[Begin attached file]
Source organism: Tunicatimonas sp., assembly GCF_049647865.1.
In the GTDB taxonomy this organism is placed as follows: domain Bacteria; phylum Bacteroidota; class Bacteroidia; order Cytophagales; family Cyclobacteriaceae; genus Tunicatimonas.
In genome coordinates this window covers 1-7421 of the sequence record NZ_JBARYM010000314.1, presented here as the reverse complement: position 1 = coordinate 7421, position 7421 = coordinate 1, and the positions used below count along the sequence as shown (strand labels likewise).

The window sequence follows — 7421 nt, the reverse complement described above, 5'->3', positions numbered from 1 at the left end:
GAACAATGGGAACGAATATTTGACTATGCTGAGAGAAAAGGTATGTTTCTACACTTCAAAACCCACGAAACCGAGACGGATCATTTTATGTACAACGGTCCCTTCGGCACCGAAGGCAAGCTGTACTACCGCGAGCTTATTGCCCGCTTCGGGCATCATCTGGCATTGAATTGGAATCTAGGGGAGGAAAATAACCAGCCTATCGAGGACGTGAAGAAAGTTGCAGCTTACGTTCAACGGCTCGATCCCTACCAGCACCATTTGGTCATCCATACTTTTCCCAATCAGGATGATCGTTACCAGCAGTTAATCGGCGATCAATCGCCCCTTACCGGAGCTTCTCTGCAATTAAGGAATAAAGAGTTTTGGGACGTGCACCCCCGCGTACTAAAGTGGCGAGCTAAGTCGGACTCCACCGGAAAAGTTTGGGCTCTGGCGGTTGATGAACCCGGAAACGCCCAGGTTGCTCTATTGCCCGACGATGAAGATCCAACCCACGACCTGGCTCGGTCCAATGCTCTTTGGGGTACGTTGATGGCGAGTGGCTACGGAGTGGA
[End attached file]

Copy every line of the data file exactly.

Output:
Source organism: Tunicatimonas sp., assembly GCF_049647865.1.
In the GTDB taxonomy this organism is placed as follows: domain Bacteria; phylum Bacteroidota; class Bacteroidia; order Cytophagales; family Cyclobacteriaceae; genus Tunicatimonas.
In genome coordinates this window covers 1-7421 of the sequence record NZ_JBARYM010000314.1, presented here as the reverse complement: position 1 = coordinate 7421, position 7421 = coordinate 1, and the positions used below count along the sequence as shown (strand labels likewise).

The window sequence follows — 7421 nt, the reverse complement described above, 5'->3', positions numbered from 1 at the left end:
GAACAATGGGAACGAATATTTGACTATGCTGAGAGAAAAGGTATGTTTCTACACTTCAAAACCCACGAAACCGAGACGGATCATTTTATGTACAACGGTCCCTTCGGCACCGAAGGCAAGCTGTACTACCGCGAGCTTATTGCCCGCTTCGGGCATCATCTGGCATTGAATTGGAATCTAGGGGAGGAAAATAACCAGCCTATCGAGGACGTGAAGAAAGTTGCAGCTTACGTTCAACGGCTCGATCCCTACCAGCACCATTTGGTCATCCATACTTTTCCCAATCAGGATGATCGTTACCAGCAGTTAATCGGCGATCAATCGCCCCTTACCGGAGCTTCTCTGCAATTAAGGAATAAAGAGTTTTGGGACGTGCACCCCCGCGTACTAAAGTGGCGAGCTAAGTCGGACTCCACCGGAAAAGTTTGGGCTCTGGCGGTTGATGAACCCGGAAACGCCCAGGTTGCTCTATTGCCCGACGATGAAGATCCAACCCACGACCTGGCTCGGTCCAATGCTCTTTGGGGTACGTTGATGGCGAGTGGCTACGGAGTGGA